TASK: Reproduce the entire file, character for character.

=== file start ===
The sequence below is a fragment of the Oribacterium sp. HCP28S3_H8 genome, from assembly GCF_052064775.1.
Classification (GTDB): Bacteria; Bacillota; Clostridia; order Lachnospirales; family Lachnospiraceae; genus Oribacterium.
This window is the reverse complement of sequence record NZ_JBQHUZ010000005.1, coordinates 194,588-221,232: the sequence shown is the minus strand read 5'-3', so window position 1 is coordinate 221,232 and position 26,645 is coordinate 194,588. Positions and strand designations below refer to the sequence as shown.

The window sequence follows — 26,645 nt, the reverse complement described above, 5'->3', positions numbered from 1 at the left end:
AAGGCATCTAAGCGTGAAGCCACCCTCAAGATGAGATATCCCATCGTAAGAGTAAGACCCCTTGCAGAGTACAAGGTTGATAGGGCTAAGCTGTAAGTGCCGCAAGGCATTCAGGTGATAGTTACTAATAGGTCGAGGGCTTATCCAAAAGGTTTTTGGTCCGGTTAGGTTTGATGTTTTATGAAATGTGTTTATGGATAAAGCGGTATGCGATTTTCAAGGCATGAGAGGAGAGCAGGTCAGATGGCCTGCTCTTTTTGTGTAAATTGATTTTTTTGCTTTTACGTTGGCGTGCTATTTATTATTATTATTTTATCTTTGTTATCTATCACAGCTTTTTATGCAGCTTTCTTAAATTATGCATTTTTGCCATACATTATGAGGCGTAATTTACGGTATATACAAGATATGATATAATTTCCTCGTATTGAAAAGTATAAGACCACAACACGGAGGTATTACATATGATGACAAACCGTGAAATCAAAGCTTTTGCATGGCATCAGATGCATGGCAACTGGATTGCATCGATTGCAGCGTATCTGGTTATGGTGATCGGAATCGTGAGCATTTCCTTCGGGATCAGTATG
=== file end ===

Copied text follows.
The sequence below is a fragment of the Oribacterium sp. HCP28S3_H8 genome, from assembly GCF_052064775.1.
Classification (GTDB): Bacteria; Bacillota; Clostridia; order Lachnospirales; family Lachnospiraceae; genus Oribacterium.
This window is the reverse complement of sequence record NZ_JBQHUZ010000005.1, coordinates 194,588-221,232: the sequence shown is the minus strand read 5'-3', so window position 1 is coordinate 221,232 and position 26,645 is coordinate 194,588. Positions and strand designations below refer to the sequence as shown.

The window sequence follows — 26,645 nt, the reverse complement described above, 5'->3', positions numbered from 1 at the left end:
AAGGCATCTAAGCGTGAAGCCACCCTCAAGATGAGATATCCCATCGTAAGAGTAAGACCCCTTGCAGAGTACAAGGTTGATAGGGCTAAGCTGTAAGTGCCGCAAGGCATTCAGGTGATAGTTACTAATAGGTCGAGGGCTTATCCAAAAGGTTTTTGGTCCGGTTAGGTTTGATGTTTTATGAAATGTGTTTATGGATAAAGCGGTATGCGATTTTCAAGGCATGAGAGGAGAGCAGGTCAGATGGCCTGCTCTTTTTGTGTAAATTGATTTTTTTGCTTTTACGTTGGCGTGCTATTTATTATTATTATTTTATCTTTGTTATCTATCACAGCTTTTTATGCAGCTTTCTTAAATTATGCATTTTTGCCATACATTATGAGGCGTAATTTACGGTATATACAAGATATGATATAATTTCCTCGTATTGAAAAGTATAAGACCACAACACGGAGGTATTACATATGATGACAAACCGTGAAATCAAAGCTTTTGCATGGCATCAGATGCATGGCAACTGGATTGCATCGATTGCAGCGTATCTGGTTATGGTGATCGGAATCGTGAGCATTTCCTTCGGGATCAGTATG